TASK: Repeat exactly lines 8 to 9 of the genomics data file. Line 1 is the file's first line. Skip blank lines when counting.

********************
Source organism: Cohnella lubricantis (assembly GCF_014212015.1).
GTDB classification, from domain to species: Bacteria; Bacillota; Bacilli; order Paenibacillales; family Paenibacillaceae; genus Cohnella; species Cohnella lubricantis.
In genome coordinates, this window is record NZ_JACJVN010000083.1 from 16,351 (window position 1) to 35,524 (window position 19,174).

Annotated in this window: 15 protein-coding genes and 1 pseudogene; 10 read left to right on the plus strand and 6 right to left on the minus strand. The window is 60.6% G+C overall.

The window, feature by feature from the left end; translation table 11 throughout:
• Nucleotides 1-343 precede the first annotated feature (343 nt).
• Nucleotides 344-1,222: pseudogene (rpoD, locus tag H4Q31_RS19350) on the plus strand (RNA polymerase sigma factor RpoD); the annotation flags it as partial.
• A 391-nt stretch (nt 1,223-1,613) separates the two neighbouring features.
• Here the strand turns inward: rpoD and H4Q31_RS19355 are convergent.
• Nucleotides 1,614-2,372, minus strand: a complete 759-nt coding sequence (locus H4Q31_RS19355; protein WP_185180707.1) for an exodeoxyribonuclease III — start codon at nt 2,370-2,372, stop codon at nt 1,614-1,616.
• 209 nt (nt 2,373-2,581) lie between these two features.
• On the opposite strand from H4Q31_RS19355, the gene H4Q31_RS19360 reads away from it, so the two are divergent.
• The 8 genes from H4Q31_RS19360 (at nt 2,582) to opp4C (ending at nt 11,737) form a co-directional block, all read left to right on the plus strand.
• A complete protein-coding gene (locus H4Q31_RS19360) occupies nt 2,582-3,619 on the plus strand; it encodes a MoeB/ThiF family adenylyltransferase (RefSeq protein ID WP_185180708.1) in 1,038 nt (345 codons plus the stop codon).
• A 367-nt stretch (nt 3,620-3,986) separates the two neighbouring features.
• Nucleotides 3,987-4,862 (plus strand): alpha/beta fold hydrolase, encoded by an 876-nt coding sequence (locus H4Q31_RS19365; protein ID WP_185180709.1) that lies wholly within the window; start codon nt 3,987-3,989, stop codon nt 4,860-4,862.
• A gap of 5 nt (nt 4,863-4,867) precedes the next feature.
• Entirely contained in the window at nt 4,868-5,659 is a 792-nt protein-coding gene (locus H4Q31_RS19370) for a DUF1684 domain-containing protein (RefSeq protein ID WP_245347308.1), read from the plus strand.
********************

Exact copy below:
• A 391-nt stretch (nt 1,223-1,613) separates the two neighbouring features.
• Here the strand turns inward: rpoD and H4Q31_RS19355 are convergent.